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Title: Determinants influencing antibiotic use in Singapore’s small-scale aquaculture sectors: A qualitative study
Authors: Lim, J.M. 
Duong, M.C. 
Hsu, L.Y. 
Tam, C.C. 
Issue Date: 2020
Publisher: Public Library of Science
Citation: Lim, J.M., Duong, M.C., Hsu, L.Y., Tam, C.C. (2020). Determinants influencing antibiotic use in Singapore’s small-scale aquaculture sectors: A qualitative study. PLoS ONE 15 (2) : e0228701. ScholarBank@NUS Repository.
Rights: Attribution 4.0 International
Abstract: Singapore’s Antimicrobial Resistance (AMR) national strategic action plan includes inappropriate use of antimicrobials in food-producing animals as a specific priority. Although the use of antibiotics and other drugs are monitored by regulatory bodies, food fish farmers are allowed to buy and administer antimicrobials without a veterinary prescription. We conducted a qualitative study of Singaporean food fish farmers to understand patterns and determinants of antibiotic use, their knowledge of antibiotic resistance, as well as perceptions of on-farm infection prevention and control measures. During the interview, participants were asked about their farming processes, farm infrastructure, antibiotic use and any disease prevention measures. Thematic analysis of participants’ interviews showed that antibiotic for growth promotion and infection prevention was uncommon among local food fish farmers. The following three main themes influenced participants’ decisions to use antibiotics in their practice: 1) individual factors, 2) local regulatory factors as well as 3) market-related factors. Individual factors included their personal experience and knowledge both with antibiotics as well as with alternate options. In terms of local regulatory factors, we found that regular oversight was a strong deterrent in antibiotic use. Last, at the market level, the relatively high price of antibiotics in Singapore coupled with stiff competition was a strong disincentive for participants to use antibiotics in their farming practice. These factors were also influential in their relationships with local regulatory bodies as well as their counterparts. Although industries differ significantly across countries, lessons learnt from Singapore’s food fish farming demonstrate the importance of an environment where multidimensional factors come together to discourage the irrational use of antibiotics in food animal production. In addition, our results allow greater insight into food fish farmers’ perspectives on infection control and form a basis from which further research work can be undertaken. © 2020 Lim et al. This is an open access article distributed under the terms of the Creative Commons Attribution License, which permits unrestricted use, distribution, and reproduction in any medium, provided the original author and source are credited.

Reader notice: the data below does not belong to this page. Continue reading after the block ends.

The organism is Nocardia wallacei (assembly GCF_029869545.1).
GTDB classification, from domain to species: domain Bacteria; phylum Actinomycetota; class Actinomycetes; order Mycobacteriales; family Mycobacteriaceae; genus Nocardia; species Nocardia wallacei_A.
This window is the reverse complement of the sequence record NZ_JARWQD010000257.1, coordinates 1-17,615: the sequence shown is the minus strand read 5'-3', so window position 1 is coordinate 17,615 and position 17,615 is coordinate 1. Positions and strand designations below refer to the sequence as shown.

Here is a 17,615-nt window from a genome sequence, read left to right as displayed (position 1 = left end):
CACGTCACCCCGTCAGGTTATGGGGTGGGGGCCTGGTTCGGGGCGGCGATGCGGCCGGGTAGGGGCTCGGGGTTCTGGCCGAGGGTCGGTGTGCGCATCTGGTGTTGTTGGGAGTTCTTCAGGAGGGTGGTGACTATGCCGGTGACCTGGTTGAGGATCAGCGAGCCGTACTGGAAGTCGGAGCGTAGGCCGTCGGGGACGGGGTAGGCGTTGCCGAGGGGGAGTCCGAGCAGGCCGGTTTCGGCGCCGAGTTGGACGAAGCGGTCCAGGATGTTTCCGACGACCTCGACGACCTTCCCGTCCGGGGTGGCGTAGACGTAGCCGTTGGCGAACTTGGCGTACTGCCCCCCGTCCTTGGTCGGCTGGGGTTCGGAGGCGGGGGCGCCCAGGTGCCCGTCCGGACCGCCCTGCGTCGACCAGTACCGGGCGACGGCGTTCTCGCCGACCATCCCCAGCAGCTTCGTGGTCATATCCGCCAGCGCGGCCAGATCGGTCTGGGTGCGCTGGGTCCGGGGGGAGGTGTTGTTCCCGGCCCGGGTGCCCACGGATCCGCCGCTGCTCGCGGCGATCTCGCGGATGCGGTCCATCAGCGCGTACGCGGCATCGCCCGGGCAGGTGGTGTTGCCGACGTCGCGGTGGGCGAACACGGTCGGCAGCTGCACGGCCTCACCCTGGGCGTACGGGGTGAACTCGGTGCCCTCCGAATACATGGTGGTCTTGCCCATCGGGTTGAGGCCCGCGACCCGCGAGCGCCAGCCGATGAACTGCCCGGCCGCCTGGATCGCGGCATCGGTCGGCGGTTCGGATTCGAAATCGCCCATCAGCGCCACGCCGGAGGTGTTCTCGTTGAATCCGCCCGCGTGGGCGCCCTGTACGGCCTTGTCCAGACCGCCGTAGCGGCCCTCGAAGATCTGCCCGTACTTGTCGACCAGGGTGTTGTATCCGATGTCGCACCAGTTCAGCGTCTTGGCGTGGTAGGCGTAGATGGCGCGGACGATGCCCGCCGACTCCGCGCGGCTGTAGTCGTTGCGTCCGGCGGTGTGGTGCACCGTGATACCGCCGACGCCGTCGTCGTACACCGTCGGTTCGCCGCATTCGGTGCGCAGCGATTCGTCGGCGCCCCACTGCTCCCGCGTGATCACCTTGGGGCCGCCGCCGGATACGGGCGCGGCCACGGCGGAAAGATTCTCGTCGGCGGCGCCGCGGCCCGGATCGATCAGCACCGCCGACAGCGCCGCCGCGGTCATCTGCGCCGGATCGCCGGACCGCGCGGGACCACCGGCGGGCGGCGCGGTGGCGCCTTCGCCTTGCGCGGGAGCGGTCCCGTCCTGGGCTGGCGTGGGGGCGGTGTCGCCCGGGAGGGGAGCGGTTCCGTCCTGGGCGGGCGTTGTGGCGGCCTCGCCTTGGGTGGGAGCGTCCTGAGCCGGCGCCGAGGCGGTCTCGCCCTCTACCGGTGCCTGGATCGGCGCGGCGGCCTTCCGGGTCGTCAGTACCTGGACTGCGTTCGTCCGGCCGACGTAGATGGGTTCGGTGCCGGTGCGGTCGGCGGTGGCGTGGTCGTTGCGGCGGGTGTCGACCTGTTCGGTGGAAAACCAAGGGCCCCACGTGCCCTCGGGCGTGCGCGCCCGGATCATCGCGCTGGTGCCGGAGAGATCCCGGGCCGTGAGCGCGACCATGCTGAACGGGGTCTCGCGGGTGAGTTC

Source Title: PLoS ONE
ISSN: 1932-6203
DOI: 10.1371/journal.pone.0228701
Rights: Attribution 4.0 International
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